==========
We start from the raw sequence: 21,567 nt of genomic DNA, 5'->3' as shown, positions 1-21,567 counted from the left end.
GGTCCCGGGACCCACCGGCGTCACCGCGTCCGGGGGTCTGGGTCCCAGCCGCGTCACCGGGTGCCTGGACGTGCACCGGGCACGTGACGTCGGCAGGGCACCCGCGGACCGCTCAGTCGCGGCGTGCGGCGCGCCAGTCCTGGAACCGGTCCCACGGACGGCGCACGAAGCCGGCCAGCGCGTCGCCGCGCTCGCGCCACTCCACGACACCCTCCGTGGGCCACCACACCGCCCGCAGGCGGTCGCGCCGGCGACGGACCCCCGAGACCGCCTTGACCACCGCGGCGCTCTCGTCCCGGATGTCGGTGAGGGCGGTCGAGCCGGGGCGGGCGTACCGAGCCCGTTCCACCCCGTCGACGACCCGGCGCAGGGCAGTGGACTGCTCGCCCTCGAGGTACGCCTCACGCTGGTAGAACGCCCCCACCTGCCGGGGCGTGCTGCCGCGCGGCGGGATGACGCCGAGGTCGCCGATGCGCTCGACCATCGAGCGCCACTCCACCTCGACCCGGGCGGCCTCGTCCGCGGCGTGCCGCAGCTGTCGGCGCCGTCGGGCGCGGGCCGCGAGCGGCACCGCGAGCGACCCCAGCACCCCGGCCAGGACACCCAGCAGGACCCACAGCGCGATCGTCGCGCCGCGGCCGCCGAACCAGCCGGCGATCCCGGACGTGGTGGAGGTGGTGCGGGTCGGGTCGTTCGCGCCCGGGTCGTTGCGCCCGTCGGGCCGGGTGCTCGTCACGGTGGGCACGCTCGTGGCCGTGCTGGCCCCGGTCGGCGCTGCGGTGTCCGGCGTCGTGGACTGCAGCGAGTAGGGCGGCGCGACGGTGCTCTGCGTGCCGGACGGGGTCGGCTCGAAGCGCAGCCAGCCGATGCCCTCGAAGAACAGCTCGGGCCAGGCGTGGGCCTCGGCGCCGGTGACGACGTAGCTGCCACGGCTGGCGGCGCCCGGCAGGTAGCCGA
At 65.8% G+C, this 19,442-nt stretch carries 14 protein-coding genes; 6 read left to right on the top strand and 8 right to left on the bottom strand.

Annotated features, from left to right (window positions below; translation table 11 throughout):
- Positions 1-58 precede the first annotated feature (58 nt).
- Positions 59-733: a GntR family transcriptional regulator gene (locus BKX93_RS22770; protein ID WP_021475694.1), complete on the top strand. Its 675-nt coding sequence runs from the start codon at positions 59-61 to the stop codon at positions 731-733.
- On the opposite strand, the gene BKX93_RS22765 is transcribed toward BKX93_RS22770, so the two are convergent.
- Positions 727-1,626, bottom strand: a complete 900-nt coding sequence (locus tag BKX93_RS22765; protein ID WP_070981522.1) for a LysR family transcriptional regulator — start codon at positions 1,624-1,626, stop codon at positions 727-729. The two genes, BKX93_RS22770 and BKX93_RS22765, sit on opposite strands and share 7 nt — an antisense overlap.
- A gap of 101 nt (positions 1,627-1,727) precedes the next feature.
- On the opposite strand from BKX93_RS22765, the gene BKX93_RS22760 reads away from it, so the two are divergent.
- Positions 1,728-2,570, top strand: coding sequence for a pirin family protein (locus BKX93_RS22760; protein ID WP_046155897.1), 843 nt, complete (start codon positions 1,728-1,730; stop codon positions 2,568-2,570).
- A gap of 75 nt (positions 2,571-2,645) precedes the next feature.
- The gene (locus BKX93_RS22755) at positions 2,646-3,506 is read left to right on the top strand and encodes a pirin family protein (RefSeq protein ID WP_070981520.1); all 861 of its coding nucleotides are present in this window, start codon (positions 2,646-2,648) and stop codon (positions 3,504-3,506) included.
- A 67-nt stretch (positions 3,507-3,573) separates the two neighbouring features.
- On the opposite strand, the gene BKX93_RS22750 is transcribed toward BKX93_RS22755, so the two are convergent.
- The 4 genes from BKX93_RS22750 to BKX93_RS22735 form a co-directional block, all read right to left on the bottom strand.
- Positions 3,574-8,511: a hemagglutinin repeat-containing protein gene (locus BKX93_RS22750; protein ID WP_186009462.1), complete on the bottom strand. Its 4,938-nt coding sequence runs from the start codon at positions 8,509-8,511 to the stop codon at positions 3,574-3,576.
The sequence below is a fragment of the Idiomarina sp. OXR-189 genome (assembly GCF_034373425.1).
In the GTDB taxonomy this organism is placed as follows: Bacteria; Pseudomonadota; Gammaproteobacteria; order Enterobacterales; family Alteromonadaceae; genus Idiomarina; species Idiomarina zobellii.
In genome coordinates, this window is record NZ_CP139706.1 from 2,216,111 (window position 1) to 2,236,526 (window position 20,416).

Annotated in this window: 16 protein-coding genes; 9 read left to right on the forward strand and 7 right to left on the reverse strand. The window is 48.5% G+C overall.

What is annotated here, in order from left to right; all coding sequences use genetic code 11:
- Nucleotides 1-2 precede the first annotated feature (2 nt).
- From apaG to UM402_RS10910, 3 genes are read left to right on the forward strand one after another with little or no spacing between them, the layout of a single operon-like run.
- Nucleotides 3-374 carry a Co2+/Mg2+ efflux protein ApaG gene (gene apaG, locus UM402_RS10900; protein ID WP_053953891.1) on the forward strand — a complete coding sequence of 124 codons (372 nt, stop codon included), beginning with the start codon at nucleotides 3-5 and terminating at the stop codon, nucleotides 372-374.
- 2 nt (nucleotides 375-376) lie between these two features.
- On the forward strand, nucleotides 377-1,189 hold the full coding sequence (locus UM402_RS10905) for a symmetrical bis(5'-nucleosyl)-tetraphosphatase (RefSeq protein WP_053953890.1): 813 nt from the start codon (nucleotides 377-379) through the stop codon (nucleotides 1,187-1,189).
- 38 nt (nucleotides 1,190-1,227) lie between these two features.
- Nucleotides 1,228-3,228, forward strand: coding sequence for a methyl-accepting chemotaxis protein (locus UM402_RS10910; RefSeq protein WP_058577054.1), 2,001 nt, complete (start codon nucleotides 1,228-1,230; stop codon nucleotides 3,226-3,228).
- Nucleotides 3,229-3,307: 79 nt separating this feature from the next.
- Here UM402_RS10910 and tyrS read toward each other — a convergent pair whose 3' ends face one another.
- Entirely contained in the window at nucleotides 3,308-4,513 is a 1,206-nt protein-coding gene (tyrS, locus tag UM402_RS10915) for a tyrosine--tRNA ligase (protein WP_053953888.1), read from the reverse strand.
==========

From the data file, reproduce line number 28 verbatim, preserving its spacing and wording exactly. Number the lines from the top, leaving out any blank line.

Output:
- 38 nt (nucleotides 1,190-1,227) lie between these two features.